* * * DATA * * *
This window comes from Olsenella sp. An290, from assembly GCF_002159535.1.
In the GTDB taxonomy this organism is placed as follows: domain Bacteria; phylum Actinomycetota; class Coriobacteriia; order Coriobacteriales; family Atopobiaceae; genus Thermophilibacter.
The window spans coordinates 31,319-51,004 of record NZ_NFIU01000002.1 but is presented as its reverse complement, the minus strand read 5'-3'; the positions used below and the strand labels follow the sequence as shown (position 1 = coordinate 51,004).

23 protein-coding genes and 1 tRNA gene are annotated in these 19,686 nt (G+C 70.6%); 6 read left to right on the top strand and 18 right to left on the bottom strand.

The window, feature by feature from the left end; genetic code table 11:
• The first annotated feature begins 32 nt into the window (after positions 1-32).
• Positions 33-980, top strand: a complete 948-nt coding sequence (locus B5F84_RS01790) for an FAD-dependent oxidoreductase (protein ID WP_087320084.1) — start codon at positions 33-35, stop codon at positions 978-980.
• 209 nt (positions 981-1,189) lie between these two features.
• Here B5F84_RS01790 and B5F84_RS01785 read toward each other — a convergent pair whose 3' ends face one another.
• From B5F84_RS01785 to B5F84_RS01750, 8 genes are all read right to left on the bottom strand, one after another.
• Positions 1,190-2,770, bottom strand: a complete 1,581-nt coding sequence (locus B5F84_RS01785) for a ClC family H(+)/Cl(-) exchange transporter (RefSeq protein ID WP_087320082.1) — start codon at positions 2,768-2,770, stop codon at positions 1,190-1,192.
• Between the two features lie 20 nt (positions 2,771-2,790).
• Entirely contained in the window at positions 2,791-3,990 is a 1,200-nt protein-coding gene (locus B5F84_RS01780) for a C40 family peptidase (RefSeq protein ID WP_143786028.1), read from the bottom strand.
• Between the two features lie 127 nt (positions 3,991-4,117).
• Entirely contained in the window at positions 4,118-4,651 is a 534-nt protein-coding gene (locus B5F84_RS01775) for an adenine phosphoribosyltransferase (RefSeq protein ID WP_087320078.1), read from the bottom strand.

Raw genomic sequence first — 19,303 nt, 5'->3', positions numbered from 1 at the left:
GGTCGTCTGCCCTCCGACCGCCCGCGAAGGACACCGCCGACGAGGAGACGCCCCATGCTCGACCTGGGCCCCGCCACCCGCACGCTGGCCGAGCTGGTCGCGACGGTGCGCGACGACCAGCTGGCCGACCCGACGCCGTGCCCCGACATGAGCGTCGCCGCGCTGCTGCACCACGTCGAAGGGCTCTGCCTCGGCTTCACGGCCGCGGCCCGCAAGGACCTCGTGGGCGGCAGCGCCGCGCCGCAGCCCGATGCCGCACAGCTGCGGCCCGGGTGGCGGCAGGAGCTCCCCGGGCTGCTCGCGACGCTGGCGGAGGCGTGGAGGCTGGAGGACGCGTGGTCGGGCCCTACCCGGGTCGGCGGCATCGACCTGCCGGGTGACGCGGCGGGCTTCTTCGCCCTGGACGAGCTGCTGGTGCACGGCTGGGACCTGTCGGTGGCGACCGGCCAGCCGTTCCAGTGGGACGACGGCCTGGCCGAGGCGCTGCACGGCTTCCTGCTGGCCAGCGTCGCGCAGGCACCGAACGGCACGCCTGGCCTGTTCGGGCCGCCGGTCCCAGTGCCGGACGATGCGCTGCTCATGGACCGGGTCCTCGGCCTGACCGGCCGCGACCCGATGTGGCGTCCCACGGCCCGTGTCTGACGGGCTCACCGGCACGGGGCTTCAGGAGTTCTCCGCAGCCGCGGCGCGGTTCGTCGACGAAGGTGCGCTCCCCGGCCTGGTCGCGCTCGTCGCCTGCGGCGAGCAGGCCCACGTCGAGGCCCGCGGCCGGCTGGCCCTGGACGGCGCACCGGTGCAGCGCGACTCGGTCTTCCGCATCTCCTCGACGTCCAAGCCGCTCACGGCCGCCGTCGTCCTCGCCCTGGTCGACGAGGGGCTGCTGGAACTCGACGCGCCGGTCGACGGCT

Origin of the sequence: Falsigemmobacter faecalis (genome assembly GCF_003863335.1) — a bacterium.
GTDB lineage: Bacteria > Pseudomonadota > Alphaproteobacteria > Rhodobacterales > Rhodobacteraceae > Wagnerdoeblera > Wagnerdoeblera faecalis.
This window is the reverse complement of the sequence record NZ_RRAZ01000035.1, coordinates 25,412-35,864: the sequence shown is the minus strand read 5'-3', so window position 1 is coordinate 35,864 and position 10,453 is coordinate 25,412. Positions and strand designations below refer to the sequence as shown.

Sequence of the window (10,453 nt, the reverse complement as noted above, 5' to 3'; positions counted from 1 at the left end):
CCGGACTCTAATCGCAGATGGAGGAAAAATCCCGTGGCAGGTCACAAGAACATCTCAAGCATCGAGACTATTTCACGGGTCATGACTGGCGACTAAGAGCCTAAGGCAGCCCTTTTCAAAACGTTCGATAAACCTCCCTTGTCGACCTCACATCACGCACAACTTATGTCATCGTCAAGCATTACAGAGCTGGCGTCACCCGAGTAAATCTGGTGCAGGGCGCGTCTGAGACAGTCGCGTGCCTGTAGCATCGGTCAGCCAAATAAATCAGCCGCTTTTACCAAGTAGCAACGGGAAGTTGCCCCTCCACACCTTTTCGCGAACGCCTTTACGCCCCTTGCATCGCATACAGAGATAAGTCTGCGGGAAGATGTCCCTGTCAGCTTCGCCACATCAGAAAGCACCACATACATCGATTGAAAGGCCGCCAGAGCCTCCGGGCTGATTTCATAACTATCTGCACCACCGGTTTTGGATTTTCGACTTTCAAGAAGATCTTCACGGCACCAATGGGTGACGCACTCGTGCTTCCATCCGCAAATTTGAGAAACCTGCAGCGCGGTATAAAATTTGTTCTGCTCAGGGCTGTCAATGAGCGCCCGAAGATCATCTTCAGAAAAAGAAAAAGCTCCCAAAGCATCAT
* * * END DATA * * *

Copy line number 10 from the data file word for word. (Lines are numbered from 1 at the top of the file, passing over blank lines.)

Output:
• From B5F84_RS01785 to B5F84_RS01750, 8 genes are all read right to left on the bottom strand, one after another.